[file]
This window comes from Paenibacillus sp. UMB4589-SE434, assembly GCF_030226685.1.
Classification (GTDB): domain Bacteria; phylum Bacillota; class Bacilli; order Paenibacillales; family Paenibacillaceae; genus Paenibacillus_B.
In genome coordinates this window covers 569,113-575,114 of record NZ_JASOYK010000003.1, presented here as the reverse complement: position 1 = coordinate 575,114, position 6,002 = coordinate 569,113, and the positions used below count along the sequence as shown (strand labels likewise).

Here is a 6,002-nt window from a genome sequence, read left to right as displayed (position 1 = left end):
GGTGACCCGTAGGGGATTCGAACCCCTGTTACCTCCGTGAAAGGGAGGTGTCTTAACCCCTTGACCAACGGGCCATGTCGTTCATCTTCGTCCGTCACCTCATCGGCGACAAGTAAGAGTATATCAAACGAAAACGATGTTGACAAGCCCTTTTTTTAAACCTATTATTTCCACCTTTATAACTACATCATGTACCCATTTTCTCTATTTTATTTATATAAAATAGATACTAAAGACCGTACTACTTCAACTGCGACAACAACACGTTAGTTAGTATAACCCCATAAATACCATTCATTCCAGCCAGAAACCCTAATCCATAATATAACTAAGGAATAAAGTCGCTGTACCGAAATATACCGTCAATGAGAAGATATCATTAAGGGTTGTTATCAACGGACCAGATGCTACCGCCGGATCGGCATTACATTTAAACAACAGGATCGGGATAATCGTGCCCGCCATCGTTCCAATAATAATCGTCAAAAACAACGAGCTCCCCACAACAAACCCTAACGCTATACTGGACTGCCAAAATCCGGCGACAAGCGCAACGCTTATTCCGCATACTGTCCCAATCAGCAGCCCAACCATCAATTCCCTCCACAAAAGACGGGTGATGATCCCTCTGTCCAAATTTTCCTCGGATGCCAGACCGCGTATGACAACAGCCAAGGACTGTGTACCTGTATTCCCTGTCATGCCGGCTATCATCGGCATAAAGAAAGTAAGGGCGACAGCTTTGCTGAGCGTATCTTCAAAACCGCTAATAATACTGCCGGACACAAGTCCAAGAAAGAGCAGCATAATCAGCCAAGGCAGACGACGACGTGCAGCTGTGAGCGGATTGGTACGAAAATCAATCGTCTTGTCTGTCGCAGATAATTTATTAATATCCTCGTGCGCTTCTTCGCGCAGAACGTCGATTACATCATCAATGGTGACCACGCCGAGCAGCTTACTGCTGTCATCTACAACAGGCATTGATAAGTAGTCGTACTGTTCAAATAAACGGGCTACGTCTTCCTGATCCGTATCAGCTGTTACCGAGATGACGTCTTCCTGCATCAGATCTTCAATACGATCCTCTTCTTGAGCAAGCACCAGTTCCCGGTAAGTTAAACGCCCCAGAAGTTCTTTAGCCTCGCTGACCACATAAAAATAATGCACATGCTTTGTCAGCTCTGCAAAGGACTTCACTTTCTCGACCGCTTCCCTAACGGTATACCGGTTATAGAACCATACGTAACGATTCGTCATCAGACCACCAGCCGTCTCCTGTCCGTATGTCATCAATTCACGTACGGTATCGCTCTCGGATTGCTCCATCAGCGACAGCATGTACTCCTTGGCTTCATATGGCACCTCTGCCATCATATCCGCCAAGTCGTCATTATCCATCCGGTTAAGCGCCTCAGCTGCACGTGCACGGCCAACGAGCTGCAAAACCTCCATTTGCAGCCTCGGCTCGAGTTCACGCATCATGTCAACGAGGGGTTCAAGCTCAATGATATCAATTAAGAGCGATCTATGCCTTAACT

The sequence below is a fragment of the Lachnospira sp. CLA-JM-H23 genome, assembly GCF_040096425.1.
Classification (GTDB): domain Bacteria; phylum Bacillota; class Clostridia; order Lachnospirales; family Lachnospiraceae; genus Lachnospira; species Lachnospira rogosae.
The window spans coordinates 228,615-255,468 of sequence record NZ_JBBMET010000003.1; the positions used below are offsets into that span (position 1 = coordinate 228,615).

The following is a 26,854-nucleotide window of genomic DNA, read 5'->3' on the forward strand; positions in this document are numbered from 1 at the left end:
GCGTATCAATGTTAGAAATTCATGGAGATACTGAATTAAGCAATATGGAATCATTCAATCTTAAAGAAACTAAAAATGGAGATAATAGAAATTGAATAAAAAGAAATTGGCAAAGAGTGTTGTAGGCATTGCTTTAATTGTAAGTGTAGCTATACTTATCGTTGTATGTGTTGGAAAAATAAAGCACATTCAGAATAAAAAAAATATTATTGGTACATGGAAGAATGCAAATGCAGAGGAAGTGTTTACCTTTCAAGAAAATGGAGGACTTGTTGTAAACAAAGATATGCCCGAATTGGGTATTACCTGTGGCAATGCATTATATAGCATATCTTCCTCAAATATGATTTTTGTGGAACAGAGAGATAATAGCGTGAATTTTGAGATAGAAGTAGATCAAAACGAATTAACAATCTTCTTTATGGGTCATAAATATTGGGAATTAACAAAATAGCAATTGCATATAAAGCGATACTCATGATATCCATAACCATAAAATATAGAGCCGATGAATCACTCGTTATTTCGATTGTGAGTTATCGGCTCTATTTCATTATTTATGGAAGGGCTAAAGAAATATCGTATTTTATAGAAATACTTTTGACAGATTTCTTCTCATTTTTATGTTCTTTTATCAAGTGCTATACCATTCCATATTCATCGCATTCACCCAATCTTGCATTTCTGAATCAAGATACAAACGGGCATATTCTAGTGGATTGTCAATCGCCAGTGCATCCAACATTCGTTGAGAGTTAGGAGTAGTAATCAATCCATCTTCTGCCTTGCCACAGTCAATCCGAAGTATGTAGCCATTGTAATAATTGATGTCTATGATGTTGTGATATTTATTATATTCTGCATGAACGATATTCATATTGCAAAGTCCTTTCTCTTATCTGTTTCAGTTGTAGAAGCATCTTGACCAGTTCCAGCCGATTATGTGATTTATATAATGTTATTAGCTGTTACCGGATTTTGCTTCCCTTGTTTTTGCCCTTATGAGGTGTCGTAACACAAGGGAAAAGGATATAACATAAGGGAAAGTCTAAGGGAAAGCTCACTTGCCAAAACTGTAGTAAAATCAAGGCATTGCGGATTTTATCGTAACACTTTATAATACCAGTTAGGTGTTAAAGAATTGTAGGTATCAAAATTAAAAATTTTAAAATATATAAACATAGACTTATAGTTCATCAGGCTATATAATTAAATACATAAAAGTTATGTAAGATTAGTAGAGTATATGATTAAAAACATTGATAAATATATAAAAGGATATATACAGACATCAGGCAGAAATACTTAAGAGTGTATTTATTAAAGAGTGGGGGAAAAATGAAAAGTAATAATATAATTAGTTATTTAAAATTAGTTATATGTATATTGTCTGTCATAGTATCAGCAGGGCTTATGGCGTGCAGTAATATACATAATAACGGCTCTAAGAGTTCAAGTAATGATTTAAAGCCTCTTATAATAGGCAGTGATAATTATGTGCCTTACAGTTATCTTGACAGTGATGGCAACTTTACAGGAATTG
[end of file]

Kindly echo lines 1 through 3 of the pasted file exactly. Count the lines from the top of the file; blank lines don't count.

This window comes from Paenibacillus sp. UMB4589-SE434, assembly GCF_030226685.1.
Classification (GTDB): domain Bacteria; phylum Bacillota; class Bacilli; order Paenibacillales; family Paenibacillaceae; genus Paenibacillus_B.
In genome coordinates this window covers 569,113-575,114 of record NZ_JASOYK010000003.1, presented here as the reverse complement: position 1 = coordinate 575,114, position 6,002 = coordinate 569,113, and the positions used below count along the sequence as shown (strand labels likewise).